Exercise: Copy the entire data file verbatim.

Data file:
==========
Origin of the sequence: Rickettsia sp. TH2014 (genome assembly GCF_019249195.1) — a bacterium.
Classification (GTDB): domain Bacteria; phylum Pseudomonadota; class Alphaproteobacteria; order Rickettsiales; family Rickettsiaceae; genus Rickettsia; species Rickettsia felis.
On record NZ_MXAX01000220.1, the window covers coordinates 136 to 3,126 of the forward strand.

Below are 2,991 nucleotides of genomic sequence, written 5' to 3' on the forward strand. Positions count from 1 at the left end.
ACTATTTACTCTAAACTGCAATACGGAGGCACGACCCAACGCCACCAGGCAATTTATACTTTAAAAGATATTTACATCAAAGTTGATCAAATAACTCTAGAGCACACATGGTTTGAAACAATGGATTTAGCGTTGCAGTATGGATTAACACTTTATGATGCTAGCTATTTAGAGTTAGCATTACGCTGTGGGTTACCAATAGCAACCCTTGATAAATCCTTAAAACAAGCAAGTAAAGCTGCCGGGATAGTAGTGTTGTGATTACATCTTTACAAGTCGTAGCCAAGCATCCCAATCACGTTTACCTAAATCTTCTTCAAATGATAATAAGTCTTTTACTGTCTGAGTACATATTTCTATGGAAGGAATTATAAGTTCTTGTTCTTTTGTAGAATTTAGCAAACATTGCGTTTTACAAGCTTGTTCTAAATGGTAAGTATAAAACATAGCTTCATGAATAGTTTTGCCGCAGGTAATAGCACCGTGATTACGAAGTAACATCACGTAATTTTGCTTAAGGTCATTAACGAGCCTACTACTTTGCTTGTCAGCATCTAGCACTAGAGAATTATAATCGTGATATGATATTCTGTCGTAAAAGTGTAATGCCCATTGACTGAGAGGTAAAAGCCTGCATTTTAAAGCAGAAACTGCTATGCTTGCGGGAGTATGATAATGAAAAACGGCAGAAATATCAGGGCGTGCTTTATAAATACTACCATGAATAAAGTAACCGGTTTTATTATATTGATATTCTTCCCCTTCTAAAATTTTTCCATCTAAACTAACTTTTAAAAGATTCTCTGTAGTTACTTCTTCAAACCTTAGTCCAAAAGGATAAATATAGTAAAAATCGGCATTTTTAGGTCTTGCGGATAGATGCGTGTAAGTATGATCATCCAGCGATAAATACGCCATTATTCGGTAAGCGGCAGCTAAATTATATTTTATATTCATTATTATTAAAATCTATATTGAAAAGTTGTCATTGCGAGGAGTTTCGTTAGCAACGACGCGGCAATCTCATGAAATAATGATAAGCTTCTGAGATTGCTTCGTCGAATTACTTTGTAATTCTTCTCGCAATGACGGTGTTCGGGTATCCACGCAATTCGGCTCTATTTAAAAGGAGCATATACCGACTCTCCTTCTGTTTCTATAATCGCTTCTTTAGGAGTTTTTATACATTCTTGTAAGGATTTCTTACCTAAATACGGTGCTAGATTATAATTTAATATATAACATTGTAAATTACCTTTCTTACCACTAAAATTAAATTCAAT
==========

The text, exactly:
Origin of the sequence: Rickettsia sp. TH2014 (genome assembly GCF_019249195.1) — a bacterium.
Classification (GTDB): domain Bacteria; phylum Pseudomonadota; class Alphaproteobacteria; order Rickettsiales; family Rickettsiaceae; genus Rickettsia; species Rickettsia felis.
On record NZ_MXAX01000220.1, the window covers coordinates 136 to 3,126 of the forward strand.

Below are 2,991 nucleotides of genomic sequence, written 5' to 3' on the forward strand. Positions count from 1 at the left end.
ACTATTTACTCTAAACTGCAATACGGAGGCACGACCCAACGCCACCAGGCAATTTATACTTTAAAAGATATTTACATCAAAGTTGATCAAATAACTCTAGAGCACACATGGTTTGAAACAATGGATTTAGCGTTGCAGTATGGATTAACACTTTATGATGCTAGCTATTTAGAGTTAGCATTACGCTGTGGGTTACCAATAGCAACCCTTGATAAATCCTTAAAACAAGCAAGTAAAGCTGCCGGGATAGTAGTGTTGTGATTACATCTTTACAAGTCGTAGCCAAGCATCCCAATCACGTTTACCTAAATCTTCTTCAAATGATAATAAGTCTTTTACTGTCTGAGTACATATTTCTATGGAAGGAATTATAAGTTCTTGTTCTTTTGTAGAATTTAGCAAACATTGCGTTTTACAAGCTTGTTCTAAATGGTAAGTATAAAACATAGCTTCATGAATAGTTTTGCCGCAGGTAATAGCACCGTGATTACGAAGTAACATCACGTAATTTTGCTTAAGGTCATTAACGAGCCTACTACTTTGCTTGTCAGCATCTAGCACTAGAGAATTATAATCGTGATATGATATTCTGTCGTAAAAGTGTAATGCCCATTGACTGAGAGGTAAAAGCCTGCATTTTAAAGCAGAAACTGCTATGCTTGCGGGAGTATGATAATGAAAAACGGCAGAAATATCAGGGCGTGCTTTATAAATACTACCATGAATAAAGTAACCGGTTTTATTATATTGATATTCTTCCCCTTCTAAAATTTTTCCATCTAAACTAACTTTTAAAAGATTCTCTGTAGTTACTTCTTCAAACCTTAGTCCAAAAGGATAAATATAGTAAAAATCGGCATTTTTAGGTCTTGCGGATAGATGCGTGTAAGTATGATCATCCAGCGATAAATACGCCATTATTCGGTAAGCGGCAGCTAAATTATATTTTATATTCATTATTATTAAAATCTATATTGAAAAGTTGTCATTGCGAGGAGTTTCGTTAGCAACGACGCGGCAATCTCATGAAATAATGATAAGCTTCTGAGATTGCTTCGTCGAATTACTTTGTAATTCTTCTCGCAATGACGGTGTTCGGGTATCCACGCAATTCGGCTCTATTTAAAAGGAGCATATACCGACTCTCCTTCTGTTTCTATAATCGCTTCTTTAGGAGTTTTTATACATTCTTGTAAGGATTTCTTACCTAAATACGGTGCTAGATTATAATTTAATATATAACATTGTAAATTACCTTTCTTACCACTAAAATTAAATTCAAT